• "When one thinks of countries that are a hotbed of prog metal bands, places such as Norway, Sweden, and Finland come to mind. However the Land Down Undah’ otherwise known as Australia has been churning out amazing prog metal bands for the past decade. Bands such as Hemina, Voyager, Lord, Carnivool, Caligula’s Horse, Teramaze and Melbourne’s Vanishing Point have been wowing the prog metal scene for the past decade. It’s been seven long years since the release of Vanishing Point’s The Fourth Season, but the melodic metal quintet consisting of Silvio Massaro (Vocals), Chris Porcianko and James Maier (Guitars), Simon Best (Bass), and Christian Nativo (Drums) have finally returned with their fifth studio album Distant Is The Sun on AFM Records. The band has stayed true to their unique blend of progressive, power, AOR metal and have secured the talents of Sebastian “Seeb” Levermann of Ordan Ogen for mixing duites on Distant Is The Sun. Picking up right where The Fourth Season left off, the musicianship and songwriting on Distant Is The Sun is exceptional.The album kicks off with the short instrumental track Beyond Redemption and powers right into the first song King of Empty Promises. The double bass drum attack from Nativo and melodic keyboards lead the way and the harmonious soaring vocals during the chorus are a perfect way to officially start the album.The title track is next and begins with a heavy groove and transforms into a light piano tinged verses with Massaro’s impressive vocals leading to a catchy and melodic chorus. The twin guitar harmony lead attack from Porcianko and Maier is a thing of beauty during the solo section.Symphonic keys signify the start of When Truth Lies, an epic slab of energetic melodic progressive metal with a driving headbanging beat. Sonata Arctica frontman Tony Kaako lends his melodic pipes to the fast and furious power metal of Circle of Fire. Kaako and Massaro’s vocals compliment each other extremely well and create an amazing metal duet.The keyboard prominence on Denied Deliverance is pronounced in the mix but never overshadows the heaviness of the track, it just adds to the overall melody of the song. A blazing guitar solo section highlights the middle portion of another stellar song. Let the River Run has an impeccable acappella vocal harmony section that begins this mid tempo metal gem. The beautiful vocals during the chorus will be stuck in your head for days after listening.The album slows down for the piano based Story of Misery but don’t be fooled into thinking this is a traditional power ballad. The emphasis is on POWER with a emotive vocal performance from Massaro. Era Zero speeds things right back up with a frenzied double kick attack with plenty of soaring melodic vocals throughout and a shredding guitar solo from the tandem of Porcianko/Maier and culminates in a symphonic ending and bursts right into Pillars of Sand which keeps the hard and fast metal flowing.The eerie keyboard intro of As December Fades melds into a Maiden-esque guitar harmony and a glorious AOR sounding chorus with a symphonic element that is reminiscent of Within Temptation. A bright piano melody signals the beginning of Handful of Hope. Once again Massaro gets his chance to shine with an impressive vocal performance filled with passion and emotion. The bands penchant for writing catchy power metal is on display on Walls of Silence. The brilliant symphonic melodies and heavy guitar compliment each other perfectly. The album closes with the acoustic guitar tinged instrument titled April, an understated yet effective piece of music with a keyboard accompaniment underneath in the mix. It is a curious choice to end the album, but well done nonetheless.After a seven-year absence, the world of melodic prog welcomes back Vanishing Point with open arms and hopefully Distant Is The Sun will shoot the band to the next level of popularity outside their native Australia. This goes to show that like a fine wine, Vanishing Point only improves with age!" - Lady Obscure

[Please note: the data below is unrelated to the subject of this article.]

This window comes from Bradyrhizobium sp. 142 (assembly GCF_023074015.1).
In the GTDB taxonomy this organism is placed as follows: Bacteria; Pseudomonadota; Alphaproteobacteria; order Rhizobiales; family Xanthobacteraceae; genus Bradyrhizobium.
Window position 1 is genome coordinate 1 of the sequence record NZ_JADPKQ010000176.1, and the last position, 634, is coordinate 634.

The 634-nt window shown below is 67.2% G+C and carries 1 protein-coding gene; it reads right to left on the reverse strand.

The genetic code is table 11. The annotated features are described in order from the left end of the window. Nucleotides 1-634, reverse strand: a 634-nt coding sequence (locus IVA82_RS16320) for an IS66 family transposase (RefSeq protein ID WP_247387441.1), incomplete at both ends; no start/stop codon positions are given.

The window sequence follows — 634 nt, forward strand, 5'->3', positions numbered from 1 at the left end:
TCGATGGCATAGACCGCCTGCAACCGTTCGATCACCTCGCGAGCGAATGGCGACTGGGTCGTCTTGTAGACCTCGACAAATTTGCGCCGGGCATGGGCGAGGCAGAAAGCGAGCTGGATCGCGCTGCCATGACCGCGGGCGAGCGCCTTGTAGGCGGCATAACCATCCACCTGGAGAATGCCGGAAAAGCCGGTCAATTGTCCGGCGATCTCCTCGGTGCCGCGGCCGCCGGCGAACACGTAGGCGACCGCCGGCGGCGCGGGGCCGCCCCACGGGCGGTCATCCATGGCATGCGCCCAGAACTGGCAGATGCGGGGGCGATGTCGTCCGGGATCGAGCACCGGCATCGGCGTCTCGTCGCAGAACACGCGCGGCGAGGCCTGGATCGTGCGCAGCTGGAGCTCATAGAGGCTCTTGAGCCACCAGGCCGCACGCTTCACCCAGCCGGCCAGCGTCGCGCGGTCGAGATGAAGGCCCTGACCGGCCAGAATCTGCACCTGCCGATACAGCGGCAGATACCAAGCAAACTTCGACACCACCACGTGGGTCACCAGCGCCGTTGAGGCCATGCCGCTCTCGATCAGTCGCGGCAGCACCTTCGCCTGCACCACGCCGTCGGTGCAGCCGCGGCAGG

$15.00
  • Luxembourg is not exactly a hotbed for prog rock bands but they have at least one in TNNE.  The band was originally known as No Name but went through an upheaval in their lineup.  No named The No Name Experience, the band still features original keyboardiste Alex Rukavina and vocalist Patrick Kiefer.  These guys revel in the neo-prog sound.  If you are a Pendragon or IQ fan you will eat this stuff up!
    $15.00
  • Remastered edition."At least half of the songs on Van Halen's eponymous 1978 debut are still considered classics, and the Eddie Van Halen instrumental "Eruption" revolutionized the guitar community by introducing a technique called finger-tapping into the heavy metal lexicon. A magnificent debut for sure, but maybe the band should have held onto a few of their blockbuster tunes to bolster the lean years that started after 1984, and continue to the present day. Regardless, Van Halen amply demonstrate their drive, showmanship, and musicianship throughout, blowing the needle off the scale on such tracks as "You Really Got Me," "Jamie's Cryin'," "Runnin' with the Devil," and "Ain't Talkin' 'Bout Love."" --Jon Wiederhorn
    $6.00